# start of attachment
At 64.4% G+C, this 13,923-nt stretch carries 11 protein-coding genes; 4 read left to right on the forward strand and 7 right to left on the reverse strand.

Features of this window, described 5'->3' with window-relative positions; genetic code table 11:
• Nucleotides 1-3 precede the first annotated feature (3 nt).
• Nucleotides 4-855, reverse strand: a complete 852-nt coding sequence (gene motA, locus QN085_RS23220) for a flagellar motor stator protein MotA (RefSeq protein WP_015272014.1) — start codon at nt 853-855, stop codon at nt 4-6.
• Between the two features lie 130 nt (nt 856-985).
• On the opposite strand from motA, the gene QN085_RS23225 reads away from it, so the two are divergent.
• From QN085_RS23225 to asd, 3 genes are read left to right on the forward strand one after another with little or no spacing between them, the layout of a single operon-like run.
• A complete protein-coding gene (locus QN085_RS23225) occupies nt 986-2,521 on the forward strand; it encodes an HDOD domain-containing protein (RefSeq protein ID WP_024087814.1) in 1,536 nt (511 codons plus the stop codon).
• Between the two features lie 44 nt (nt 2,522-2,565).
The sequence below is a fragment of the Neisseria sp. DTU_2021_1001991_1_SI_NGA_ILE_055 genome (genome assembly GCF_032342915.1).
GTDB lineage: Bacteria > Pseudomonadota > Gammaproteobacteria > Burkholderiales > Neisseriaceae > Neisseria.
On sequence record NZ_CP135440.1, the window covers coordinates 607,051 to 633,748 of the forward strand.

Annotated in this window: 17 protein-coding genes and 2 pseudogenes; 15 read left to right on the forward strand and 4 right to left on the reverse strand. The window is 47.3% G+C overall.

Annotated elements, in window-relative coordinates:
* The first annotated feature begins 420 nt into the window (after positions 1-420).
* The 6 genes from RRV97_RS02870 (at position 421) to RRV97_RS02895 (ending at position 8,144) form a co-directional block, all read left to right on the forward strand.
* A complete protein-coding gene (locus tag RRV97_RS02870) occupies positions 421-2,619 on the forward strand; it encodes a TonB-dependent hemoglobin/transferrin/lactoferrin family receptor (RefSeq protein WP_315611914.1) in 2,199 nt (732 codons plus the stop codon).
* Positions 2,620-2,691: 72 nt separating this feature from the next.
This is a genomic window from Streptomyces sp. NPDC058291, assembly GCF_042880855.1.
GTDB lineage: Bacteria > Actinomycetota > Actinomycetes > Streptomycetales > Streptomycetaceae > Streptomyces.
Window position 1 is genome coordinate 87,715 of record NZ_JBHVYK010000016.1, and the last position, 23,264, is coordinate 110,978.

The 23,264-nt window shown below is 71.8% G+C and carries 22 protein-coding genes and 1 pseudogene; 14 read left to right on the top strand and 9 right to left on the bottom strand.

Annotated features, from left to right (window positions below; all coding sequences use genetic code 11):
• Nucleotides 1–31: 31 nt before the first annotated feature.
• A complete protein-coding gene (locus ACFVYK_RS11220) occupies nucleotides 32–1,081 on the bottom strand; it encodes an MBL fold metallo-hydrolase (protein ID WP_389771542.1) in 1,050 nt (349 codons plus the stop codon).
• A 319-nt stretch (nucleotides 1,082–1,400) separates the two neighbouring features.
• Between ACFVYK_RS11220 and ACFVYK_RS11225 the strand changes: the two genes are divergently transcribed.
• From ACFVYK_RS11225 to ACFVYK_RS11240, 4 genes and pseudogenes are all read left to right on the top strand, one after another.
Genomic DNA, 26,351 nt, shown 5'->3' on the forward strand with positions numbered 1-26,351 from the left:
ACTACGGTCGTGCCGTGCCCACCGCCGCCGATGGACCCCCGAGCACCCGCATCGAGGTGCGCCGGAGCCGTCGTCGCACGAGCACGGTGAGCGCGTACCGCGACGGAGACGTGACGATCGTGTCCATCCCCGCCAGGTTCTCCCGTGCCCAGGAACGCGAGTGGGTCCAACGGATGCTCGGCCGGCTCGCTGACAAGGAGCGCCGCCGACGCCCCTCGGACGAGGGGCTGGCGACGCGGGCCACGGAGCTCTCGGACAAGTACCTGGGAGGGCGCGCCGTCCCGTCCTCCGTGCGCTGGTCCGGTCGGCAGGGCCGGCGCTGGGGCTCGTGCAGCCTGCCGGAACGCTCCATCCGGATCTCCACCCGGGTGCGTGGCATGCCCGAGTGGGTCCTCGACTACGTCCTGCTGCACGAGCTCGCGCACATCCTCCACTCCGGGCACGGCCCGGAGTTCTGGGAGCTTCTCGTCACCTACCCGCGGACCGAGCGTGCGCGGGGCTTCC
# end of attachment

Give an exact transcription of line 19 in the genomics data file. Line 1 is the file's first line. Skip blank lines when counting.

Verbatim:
This is a genomic window from Streptomyces sp. NPDC058291, assembly GCF_042880855.1.